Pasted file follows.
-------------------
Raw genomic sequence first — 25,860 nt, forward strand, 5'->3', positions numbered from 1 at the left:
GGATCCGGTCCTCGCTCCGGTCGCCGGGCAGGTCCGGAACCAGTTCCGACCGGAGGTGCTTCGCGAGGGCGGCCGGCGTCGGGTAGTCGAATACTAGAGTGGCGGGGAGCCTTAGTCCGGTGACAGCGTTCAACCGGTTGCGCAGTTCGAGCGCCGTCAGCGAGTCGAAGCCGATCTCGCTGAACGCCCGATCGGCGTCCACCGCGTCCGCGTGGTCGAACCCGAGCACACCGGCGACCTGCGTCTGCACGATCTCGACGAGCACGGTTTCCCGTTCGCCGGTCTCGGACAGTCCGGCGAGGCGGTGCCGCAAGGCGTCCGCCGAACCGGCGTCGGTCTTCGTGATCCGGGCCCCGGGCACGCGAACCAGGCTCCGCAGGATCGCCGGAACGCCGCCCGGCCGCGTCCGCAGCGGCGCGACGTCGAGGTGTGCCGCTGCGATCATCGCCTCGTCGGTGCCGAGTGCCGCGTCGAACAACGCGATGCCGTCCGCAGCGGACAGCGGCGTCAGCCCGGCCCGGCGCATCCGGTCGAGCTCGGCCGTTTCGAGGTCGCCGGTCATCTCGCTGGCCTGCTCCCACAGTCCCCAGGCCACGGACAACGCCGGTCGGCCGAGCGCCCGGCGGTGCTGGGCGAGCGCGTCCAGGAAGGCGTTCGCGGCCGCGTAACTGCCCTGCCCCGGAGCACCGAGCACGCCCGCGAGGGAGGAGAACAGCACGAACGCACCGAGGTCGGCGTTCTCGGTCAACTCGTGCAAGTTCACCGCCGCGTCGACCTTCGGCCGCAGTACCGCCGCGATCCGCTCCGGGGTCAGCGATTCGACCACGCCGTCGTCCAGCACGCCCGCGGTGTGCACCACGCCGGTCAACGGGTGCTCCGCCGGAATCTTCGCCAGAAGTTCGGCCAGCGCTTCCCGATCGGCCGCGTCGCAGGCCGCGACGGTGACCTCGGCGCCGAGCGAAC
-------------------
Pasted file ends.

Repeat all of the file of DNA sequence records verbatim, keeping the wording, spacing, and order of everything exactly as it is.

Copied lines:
Raw genomic sequence first — 25,860 nt, forward strand, 5'->3', positions numbered from 1 at the left:
GGATCCGGTCCTCGCTCCGGTCGCCGGGCAGGTCCGGAACCAGTTCCGACCGGAGGTGCTTCGCGAGGGCGGCCGGCGTCGGGTAGTCGAATACTAGAGTGGCGGGGAGCCTTAGTCCGGTGACAGCGTTCAACCGGTTGCGCAGTTCGAGCGCCGTCAGCGAGTCGAAGCCGATCTCGCTGAACGCCCGATCGGCGTCCACCGCGTCCGCGTGGTCGAACCCGAGCACACCGGCGACCTGCGTCTGCACGATCTCGACGAGCACGGTTTCCCGTTCGCCGGTCTCGGACAGTCCGGCGAGGCGGTGCCGCAAGGCGTCCGCCGAACCGGCGTCGGTCTTCGTGATCCGGGCCCCGGGCACGCGAACCAGGCTCCGCAGGATCGCCGGAACGCCGCCCGGCCGCGTCCGCAGCGGCGCGACGTCGAGGTGTGCCGCTGCGATCATCGCCTCGTCGGTGCCGAGTGCCGCGTCGAACAACGCGATGCCGTCCGCAGCGGACAGCGGCGTCAGCCCGGCCCGGCGCATCCGGTCGAGCTCGGCCGTTTCGAGGTCGCCGGTCATCTCGCTGGCCTGCTCCCACAGTCCCCAGGCCACGGACAACGCCGGTCGGCCGAGCGCCCGGCGGTGCTGGGCGAGCGCGTCCAGGAAGGCGTTCGCGGCCGCGTAACTGCCCTGCCCCGGAGCACCGAGCACGCCCGCGAGGGAGGAGAACAGCACGAACGCACCGAGGTCGGCGTTCTCGGTCAACTCGTGCAAGTTCACCGCCGCGTCGACCTTCGGCCGCAGTACCGCCGCGATCCGCTCCGGGGTCAGCGATTCGACCACGCCGTCGTCCAGCACGCCCGCGGTGTGCACCACGCCGGTCAACGGGTGCTCCGCCGGAATCTTCGCCAGAAGTTCGGCCAGCGCTTCCCGATCGGCCGCGTCGCAGGCCGCGACGGTGACCTCGGCGCCGAGCGAAC